Not too much attention is paid to the art of mixology. But a well trained bartender knows more about the spirits that make our delightful cocktails than you can possibly imagine.
While some bartenders take mixology classes and get certified as a mixologist, some of the best in the business learn on the job from seasoned professionals. And if there’s one thing that’s for certain, you can learn a lot about bar elements in a classroom, but a classroom can never prepare you for tending bar.
Some of the best kept secrets behind the bar are those simple little tricks that often go unnoticed when you’re mixing a guest’s drink. And often it comes down to just one small measurement of a particular spirit or mixer that can make all the difference in the world.
If you want to step your bar game up and wow your guests, the following tips will prove not only helpful but also as some of the best-kept secrets to starting a stellar restaurant business and giving the ultimate customer experience.
Ask any bartender and they’ll likely tell you, some of the most cumbersome drinks to make are either frozen drinks, or a multi-layer cocktail that comes with a thousand garnishes. But this doesn’t mean that they can’t be fun to make.
Infused whipped toppings are becoming a trend in most bars around the country. And infusing a whipped topping with alcohol can make the flavors of a drink stand out, while adding a sweetness that most guests won’t be able to resist.
Infused whipped toppings can be made in a variety of ways. Most popular are by hand, which requires whipping the alcohol into the topping as you prepare the cream.
Smoke is in when it comes to classic cocktails. And perhaps the most popular variety of these is the smoky Old Fashioned.
An Old Fashioned is a classic cocktail that’s been around for over a century, and it’s the one drink that you have to literally make backward. But adding a smoky twist will not only impart a wonderful aroma, but it will also give an otherwise traditional drink a new taste and feel.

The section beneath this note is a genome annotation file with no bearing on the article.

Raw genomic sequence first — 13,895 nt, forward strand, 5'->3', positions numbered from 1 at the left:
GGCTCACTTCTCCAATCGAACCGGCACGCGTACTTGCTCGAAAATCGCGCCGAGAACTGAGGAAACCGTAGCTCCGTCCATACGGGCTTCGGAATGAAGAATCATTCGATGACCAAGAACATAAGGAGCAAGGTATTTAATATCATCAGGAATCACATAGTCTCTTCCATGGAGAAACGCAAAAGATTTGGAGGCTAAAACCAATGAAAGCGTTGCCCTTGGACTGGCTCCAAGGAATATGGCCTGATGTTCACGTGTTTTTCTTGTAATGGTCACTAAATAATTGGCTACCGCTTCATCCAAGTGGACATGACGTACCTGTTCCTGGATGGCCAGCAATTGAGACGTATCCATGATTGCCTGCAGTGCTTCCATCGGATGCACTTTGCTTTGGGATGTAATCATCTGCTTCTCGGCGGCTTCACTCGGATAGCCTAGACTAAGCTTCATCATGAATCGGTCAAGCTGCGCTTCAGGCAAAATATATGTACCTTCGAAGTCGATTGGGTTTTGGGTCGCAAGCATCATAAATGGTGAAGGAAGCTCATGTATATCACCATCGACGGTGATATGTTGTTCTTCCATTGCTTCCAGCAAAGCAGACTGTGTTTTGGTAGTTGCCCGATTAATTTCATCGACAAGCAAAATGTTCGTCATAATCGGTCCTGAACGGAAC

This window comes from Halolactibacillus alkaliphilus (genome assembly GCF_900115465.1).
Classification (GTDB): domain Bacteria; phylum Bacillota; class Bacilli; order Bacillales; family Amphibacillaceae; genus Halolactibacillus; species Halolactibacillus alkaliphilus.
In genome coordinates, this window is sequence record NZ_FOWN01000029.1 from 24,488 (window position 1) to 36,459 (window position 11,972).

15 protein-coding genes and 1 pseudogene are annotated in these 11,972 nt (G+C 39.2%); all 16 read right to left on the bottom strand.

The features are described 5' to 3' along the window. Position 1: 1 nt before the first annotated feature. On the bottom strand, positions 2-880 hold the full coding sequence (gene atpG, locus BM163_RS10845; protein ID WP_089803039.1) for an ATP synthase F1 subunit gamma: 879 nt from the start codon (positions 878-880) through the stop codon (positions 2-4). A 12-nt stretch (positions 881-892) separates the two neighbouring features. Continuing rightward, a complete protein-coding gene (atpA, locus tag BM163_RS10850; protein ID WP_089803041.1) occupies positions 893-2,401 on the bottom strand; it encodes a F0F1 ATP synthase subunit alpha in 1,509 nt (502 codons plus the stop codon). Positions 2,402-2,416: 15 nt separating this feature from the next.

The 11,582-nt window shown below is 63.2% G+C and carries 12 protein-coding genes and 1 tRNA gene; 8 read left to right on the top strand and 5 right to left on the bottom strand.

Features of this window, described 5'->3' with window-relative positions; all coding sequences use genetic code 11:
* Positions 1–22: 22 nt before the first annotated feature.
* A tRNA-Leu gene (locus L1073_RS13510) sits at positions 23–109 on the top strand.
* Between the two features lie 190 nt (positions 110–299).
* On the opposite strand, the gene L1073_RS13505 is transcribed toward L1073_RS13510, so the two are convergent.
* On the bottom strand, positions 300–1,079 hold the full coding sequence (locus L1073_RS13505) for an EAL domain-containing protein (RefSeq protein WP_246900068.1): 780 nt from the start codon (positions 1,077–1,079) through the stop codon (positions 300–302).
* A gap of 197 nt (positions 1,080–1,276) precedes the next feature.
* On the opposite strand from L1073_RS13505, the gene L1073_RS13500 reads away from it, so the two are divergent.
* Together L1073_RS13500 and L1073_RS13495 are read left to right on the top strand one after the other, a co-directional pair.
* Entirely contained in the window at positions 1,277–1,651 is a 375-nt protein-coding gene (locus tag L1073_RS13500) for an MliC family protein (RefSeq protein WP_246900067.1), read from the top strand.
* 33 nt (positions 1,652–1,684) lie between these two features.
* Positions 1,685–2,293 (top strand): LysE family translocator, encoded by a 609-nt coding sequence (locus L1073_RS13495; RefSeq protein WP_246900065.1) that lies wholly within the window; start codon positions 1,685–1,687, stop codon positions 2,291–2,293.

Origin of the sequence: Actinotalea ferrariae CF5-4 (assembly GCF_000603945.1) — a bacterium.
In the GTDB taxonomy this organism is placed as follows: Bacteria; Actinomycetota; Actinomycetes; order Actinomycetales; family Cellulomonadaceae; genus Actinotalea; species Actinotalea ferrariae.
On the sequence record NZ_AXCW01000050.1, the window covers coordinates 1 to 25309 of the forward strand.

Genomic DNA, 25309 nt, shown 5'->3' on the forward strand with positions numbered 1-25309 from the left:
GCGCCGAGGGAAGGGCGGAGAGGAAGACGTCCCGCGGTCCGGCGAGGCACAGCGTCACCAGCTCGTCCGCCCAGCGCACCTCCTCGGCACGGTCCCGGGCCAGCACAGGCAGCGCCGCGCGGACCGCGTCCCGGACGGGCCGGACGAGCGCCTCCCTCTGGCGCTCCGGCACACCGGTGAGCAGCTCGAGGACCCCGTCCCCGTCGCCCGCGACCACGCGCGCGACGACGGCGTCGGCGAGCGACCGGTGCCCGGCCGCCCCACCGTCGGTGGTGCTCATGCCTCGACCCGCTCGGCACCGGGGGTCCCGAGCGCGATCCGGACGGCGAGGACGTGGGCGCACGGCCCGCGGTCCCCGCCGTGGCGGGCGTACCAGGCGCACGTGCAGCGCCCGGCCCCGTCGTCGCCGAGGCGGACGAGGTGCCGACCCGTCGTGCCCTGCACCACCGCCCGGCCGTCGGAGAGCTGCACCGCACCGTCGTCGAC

The secret is in the herbs that you use for the smoky filler. Now, you can use traditional wood barrel chips, but this gives more of a charcoal flavor. So it’s best to use a blend of dried herbs and chips together under your smoking dome.
Smoke also goes well with margaritas and can add just the right amount of flavor to a peaty Scotch or a fine cognac.
Some of the most creative bartenders in the world have come up with their own varieties of classic and contemporary cocktails. And the truth is that they’re not changing much, they’re just making the right tweak with the right ingredients.
One of the more popular drinks that have been a favorite for both younger and older crowds is the Moscow Mule. But with the resurgence in the popularity of Gin in recent years, making a Gin Mule can be a great way to bring new life into a fan favorite.
Gin and mint go well together also, so combining a julep motif with your copper Mule cup and adding crushed lime with ginger beer can offer your guest something both refreshing and delightfully new. And this is the perfect recipe for a Gin drinker if they’re looking for something a little different to try.
Mixology has often been compared to a culinary art with a dash of chemistry. And rightfully so because without a working knowledge of alcohol weight and viscosity, and an understanding of how certain flavors blend together, you’d be the worst mixologist on the block.
If you want to dazzle your guests without flipping bottles, flip through a book of classic cocktails and come up with your own varieties and enjoy watching the smiles build on the faces of your guests.
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